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***This excerpt is from an advance uncorrected proof.***Copyright © 2013 by Maureen Freely and Alexander DaweFor ten years, I acted as assistant head manager of one of the most innovative and beneficial organizations in the world. I helped not only my own immediate family but also my close and distant relatives and my friends, even those who had once betrayed me, by providing them with employment and a sense and source of well-being. In this regard I suppose it would suffice to highlight our contribution to urban development through the construction of a new district near Suadiye, as well as the services our institute provided to its workers, most of whom were in fact relatives of either myself or Halit ayarci. For as soon as the institute was established, Halit made the very important decision—from which we never strayed—that half the management positions and other important posts would be filled by members of our families and the other half by those who had the recommendation of a notable personage.I am not sure if I need to mention the criticisms much aired in the papers long before it was decided to liquidate the institute or the ever more violent attacks that followed the institute’s dissolution. Life can be so strange. Ten years ago the very same papers delighted in everything we did, showering us with praise and holding us aloft as a model to the world. Though they attended our every press conference and never missed an official cocktail party, these dear friends of mine now do nothing but hurl abuse.First they condemned the organization for its unwieldy size and inefficiency. Overlooking the fact that we created jobs for so many in a country where unemployment is rampant, they railed against our excesses: three management offices, eleven management branches, forty-seven typists, and two hundred seventy control bureaus. Then they ridiculed the names of our various branches, overlooking the fact that a watch or clock is indeed made up of hands for minutes and hours, a spring, a pendulum, and a pin, as if the thing we all know as time were not in fact divided into hours, minutes, seconds, and milliseconds. Later the papers called into question the training, expertise, and intellectual underpinnings of our licensed employees—who had garnered over ten years’ experience with us—before mercilessly denouncing my early book, The Life and Works of Ahmet the Timely, which had once delighted them.After tearing to pieces The Life and Works of Ahmet the Timely, they went on to attack all our other studies. For days on end, we would open the papers to find reproductions of our book covers under preposterous headlines that implied the works were somehow subversive or only worthy of derision: The Effect of the North Wind upon the Regulation of Cosmic Time, penned with such painstaking attention to detail by the head of our Millisecond Branch (also husband to our family’s youngest sister-in-law); or Time and Psychoanalysis and The Irdal Method of Time Characterology, both by my dear friend Dr. Ramiz; or Halit Ayarci’s Social Monism and Time and The Second and Society.As if that was not enough, they went on to accuse us outright of being frauds and charlatans, homing in on our accumulative fining system, with its proportional reductions and the bonus discounts that had once so amused and entertained our fellow citizens while also allowing the institute to pursue its varied social and scientific activities. But how warmly these same people had once applauded this system of fines, which I myself invented, just to pass the time, while watching my wife, Pakize, and Halit Ayarci play endless games of backgammon for petty cash during their gambling soirees.One of our esteemed financiers publicly declared this system of fines a most remarkable innovation in the history of accounting and took every opportunity to remind me that he would never hesitate to put me in the same company as the illustrious financiers Doctor Turgot, Necker, and Schacht.And he was right. For in matters of finance—whereby money turns people into good taxpayers—unhappiness has forever been the rule. And in the matter of fines in particular, people inevitably feel a certain discomfort. But our system was not at all like that. When an inspector notified a citizen of his fine, the offender would initially express surprise, but upon apprehending the firm logic behind the system, a smile would spread across his face until, at last understanding this was a serious matter, he would succumb to uproarious laughter. I cannot count the number of people—especially in the early days— who would extend a business card to our inspectors, saying, “Oh please, you absolutely must come over to our house sometime. My wife really must see this. Here’s my address,” and offer to cover the inspector’s taxi fare.Our system of fines specified the collection of five kurus for every clock or watch not synchronized with any other clock in view, particularly those public clocks belonging to the municipality. However, the offender’s fine would be doubled if his timepiece differed from that of any other in the vicinity. Thus the fine might rise proportionally when there were several timepieces nearby. Since the perfect regulation of time is impossible—because of the personal freedom afforded by watches and clocks, something I was naturally in no position at the time to explain—a single inspection, especially in one of the busier parts of town, made it possible to collect a not insignificant sum.The last calculation required by this confusing system concerned the difference between watches or clocks that were either fast or slow. Everyone knows that a watch or clock is either fast or slow. For timepieces, there is no third state. It is an accepted axiom very much akin to the impossibility of exact regulation; that is, of course, assuming the watch or clock has not stopped altogether. But here matters become more personal. My own view is this: since man was created ruler of the universe, objects can be expected to reflect the tenor of his rule. For example, during my childhood, under the reign of Abdülhamid II, our entire society was moribund. Our dissatisfaction stemmed from the sultan’s long face, but it radiated out and infected even physical objects. Everyone my age will recall the mournful cries of the ferryboats of that era, with their piercing foghorns. But with the favorable unfolding of events thereafter, we find our days so full of delight that we now hear joy in a ferryboat’s horn and in the clang of a trolley’s bell.The same can be said for watches and clocks. They inevitably fall in step with an owner’s natural disposition, be it ponderous or ebullient, and in the same way they reflect his conjugal patterns and political persuasions. Certainly in a society like ours that has been swept along by one revolution after another in its relentless march toward progress, leaving behind diverse communities and entire generations, it is all too understandable that our political persuasions would find expression in this way. Political creeds remain secret for one reason or another. With so many sanctions hanging over us, no one is about to stand up in a public place and proclaim, “Now, this is what I think!” or even to say such a thing aloud, for that matter. Thus it is our watches and clocks that hold our secrets, as well as the beliefs and habits that set us apart from others.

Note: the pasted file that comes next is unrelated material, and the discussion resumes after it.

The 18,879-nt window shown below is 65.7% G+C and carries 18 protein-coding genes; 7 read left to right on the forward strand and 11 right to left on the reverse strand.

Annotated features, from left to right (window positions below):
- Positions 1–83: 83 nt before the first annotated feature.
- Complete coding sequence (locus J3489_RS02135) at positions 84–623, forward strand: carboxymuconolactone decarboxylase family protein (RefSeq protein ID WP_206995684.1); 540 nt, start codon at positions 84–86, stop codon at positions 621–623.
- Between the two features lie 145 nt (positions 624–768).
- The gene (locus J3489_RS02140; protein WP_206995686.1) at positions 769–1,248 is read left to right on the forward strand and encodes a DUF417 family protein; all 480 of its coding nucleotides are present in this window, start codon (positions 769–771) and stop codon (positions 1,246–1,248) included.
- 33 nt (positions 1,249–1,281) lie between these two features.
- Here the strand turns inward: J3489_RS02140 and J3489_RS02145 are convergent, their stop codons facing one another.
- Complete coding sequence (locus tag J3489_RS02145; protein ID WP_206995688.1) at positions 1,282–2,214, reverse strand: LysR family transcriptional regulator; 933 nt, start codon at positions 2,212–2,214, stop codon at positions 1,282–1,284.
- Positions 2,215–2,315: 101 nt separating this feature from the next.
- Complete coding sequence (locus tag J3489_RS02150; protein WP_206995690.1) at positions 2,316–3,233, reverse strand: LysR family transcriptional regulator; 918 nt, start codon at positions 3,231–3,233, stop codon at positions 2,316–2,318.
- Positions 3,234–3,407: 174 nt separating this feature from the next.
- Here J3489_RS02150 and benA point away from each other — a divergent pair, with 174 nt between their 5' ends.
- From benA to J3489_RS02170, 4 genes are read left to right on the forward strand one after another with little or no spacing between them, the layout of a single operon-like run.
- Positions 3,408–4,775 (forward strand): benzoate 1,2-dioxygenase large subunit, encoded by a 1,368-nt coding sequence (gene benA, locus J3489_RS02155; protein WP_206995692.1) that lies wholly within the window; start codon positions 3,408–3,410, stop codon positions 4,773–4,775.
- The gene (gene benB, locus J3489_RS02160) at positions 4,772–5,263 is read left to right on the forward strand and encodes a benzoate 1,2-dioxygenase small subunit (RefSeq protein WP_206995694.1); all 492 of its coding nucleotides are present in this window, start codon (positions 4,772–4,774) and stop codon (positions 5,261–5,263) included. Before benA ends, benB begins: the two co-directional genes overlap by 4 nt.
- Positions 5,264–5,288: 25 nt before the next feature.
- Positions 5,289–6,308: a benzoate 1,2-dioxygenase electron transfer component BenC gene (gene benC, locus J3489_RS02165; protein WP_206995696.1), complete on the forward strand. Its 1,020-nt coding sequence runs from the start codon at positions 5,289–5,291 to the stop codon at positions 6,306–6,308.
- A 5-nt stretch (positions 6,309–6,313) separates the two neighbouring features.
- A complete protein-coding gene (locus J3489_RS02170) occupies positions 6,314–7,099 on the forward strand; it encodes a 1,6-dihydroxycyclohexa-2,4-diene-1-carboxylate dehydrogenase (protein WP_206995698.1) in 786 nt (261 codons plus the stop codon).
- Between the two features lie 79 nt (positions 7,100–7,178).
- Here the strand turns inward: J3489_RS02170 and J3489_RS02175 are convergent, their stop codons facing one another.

Bookclub Guide